education - Page number 6

Getting started with HFOSS in the classroom

Stoney Jackson teaching POSSE

If we look at the big picture view, most frequently people think of student contribution as code. But student learning can span HFOSS (Humanitarian Free and Open Source Software) as an item to be studied. You can draw artifacts from HFOSS and not contribute back, although that's not the preferred model. Contributing back starts the cycle of students being involved in a community. You can start as small as one assignment.

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Learning to program, the open source way

Tech Kaleidoscope

Kushal Das thinks he knows what you're doing this summer: joining him and his team of volunteers in free, online programming classes, where you'll learn more than just how to code. In Kushal's hands, you'll also receive a crash course in the open source way.

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Open source beginnings, from classroom to career

What I've learned the open source way

During my second year at Shreemati Nathibai Damodar Thackersey (SNDT) Women's University, the first of its kind in India as well as in South-East Asia, I attended a workshop on Python and Orca by Krishnakant Mane. My classmates and I were novices to free and open source software (FOSS) and astonished when we saw a visually impaired person using a computer with the same ease as we did.

I was aware of Linux and had learned the basics of Unix as a freshman, but I had never used Ubuntu, which I thought might be command driven. It had a great interface and there was a lot of new technology for us to learn. That day not only was our class introduced to a new world of open source, but so was the university as a whole.  » Read more

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Free training from 10gen, the developers of MongoDB

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I’d heard some time ago of a couple of Stanford Professors running an online course in Machine Learning, with over 100,000 students registered for their course worldwide. Fortunately for me, 10gen—the company behind the wildly successful MongoDB database—started doing free training using the same delivery method.

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Speaking the language of an Open Source Officer

open word bubbles

Here's a job title you may not have considered: Open Source Officer. The CIA hires Open Source Officers (OSOs) to collect and analyze publicly available information in foreign affairs to provide unique insights into national security issues. OSOs may specialize in an area of the world (country or region) or a specific topic (like, emerging media technologies or cyber security).

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Teaching children how to code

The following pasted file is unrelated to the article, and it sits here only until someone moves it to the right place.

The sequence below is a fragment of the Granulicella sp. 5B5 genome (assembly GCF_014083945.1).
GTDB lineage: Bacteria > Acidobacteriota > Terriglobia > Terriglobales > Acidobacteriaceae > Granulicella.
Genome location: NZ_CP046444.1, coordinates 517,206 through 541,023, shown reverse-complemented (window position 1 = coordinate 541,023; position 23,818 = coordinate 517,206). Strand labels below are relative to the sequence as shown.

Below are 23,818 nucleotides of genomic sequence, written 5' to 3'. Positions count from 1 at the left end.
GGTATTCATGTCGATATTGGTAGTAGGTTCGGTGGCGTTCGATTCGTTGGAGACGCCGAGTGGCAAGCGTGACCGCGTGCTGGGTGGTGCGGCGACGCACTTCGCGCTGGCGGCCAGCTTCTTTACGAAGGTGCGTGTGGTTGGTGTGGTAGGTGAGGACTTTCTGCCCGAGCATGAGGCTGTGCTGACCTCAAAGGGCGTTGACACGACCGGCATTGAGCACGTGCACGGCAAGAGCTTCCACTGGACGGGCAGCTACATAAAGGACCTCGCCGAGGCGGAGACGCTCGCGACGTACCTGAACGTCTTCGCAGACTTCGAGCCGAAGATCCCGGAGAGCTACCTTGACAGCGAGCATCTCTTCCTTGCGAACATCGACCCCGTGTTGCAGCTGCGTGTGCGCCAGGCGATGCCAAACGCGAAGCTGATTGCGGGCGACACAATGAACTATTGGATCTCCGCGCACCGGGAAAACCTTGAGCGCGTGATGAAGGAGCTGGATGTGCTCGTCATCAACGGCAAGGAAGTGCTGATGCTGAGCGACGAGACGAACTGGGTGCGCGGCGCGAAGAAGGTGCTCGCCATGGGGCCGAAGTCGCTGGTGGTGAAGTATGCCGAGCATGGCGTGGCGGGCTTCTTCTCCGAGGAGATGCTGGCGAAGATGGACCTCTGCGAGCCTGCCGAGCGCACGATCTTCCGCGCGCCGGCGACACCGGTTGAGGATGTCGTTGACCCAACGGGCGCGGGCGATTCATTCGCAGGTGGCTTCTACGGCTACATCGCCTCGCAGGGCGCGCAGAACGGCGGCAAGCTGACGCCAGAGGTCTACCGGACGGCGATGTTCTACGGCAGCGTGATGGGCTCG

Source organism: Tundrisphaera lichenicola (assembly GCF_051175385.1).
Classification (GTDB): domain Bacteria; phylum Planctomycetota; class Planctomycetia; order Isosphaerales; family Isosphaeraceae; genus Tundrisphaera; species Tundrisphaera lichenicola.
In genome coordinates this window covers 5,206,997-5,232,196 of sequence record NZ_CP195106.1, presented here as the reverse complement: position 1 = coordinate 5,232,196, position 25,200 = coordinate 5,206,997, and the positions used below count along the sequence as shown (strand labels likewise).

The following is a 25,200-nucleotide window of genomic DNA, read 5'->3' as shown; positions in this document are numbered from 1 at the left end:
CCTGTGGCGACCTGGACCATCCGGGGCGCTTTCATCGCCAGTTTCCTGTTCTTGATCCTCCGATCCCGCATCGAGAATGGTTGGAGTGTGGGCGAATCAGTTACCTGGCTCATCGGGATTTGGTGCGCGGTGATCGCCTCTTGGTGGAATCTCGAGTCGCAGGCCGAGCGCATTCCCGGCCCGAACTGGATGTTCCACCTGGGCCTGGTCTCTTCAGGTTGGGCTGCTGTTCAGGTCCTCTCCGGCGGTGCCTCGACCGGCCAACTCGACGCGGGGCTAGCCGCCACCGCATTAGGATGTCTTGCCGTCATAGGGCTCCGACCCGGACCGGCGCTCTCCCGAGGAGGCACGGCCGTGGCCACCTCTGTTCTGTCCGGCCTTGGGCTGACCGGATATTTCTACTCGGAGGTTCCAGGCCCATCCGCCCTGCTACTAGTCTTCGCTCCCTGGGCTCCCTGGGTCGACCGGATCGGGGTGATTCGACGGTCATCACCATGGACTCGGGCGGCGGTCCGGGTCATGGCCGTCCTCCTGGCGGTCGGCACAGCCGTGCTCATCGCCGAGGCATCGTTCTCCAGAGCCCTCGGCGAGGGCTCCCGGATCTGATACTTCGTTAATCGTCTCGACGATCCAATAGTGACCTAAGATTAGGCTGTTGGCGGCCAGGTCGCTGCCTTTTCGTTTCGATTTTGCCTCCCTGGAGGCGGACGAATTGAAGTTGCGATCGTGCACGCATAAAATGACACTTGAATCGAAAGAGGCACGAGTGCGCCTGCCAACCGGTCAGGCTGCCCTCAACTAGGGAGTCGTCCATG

kid universe

Coding is the language of the future, with the power to create and modify the computer programs and websites that increasingly shape our day-to-day lives. While millions of people in the United States spend hours each day engaged with interactive technologies, relatively few truly understand how they work; and fewer take an active role in developing software and websites.

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The Open Book (Free Stuff Friday!)

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The Open Book is an essential reference point for those interested in the culmination of a global movement for change in a time of rapid social progress.

The Open Book is

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Beat Making Lab partners with PBS Digital Studios to expand reach of music education

music infinity

In the next step of their mission to spread the magic of making music, Beat Making Lab has partnered with PBS Digital Studios to produce web episodes of the work they are doing with youth in Africa.

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Empowering villagers with education to create a sustainable Haiti

sustainable data

In today's data driven world, the need for accurate data and informed analysis is paramount for innovation and progress. Data and statistics that are collected and aggregated have a huge impact on a country's education initiatives which can reform a country's polices and decision-making. » Read more

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How to organize an education hackathon

open education resources

On February 23, I participated in my first hackathon event; not a coding event as typical of computer programmers, but an education hackathon—a "Course Sprint" where a group of 14 individuals (educators, open science advocates, community members, and students) collaborated to design and build an open, online course, An Introduction to Open Science and Data, for the School of Open on P2PU.

Creative Commons hosted the event at their office in Mountain View, CA and invited both face-to-face and remote participants, of which I was one of four remote. The event was held in support of Open Data Day to raise awareness and involve communities worldwide in exploring how to liberate, promote, and publish open data.

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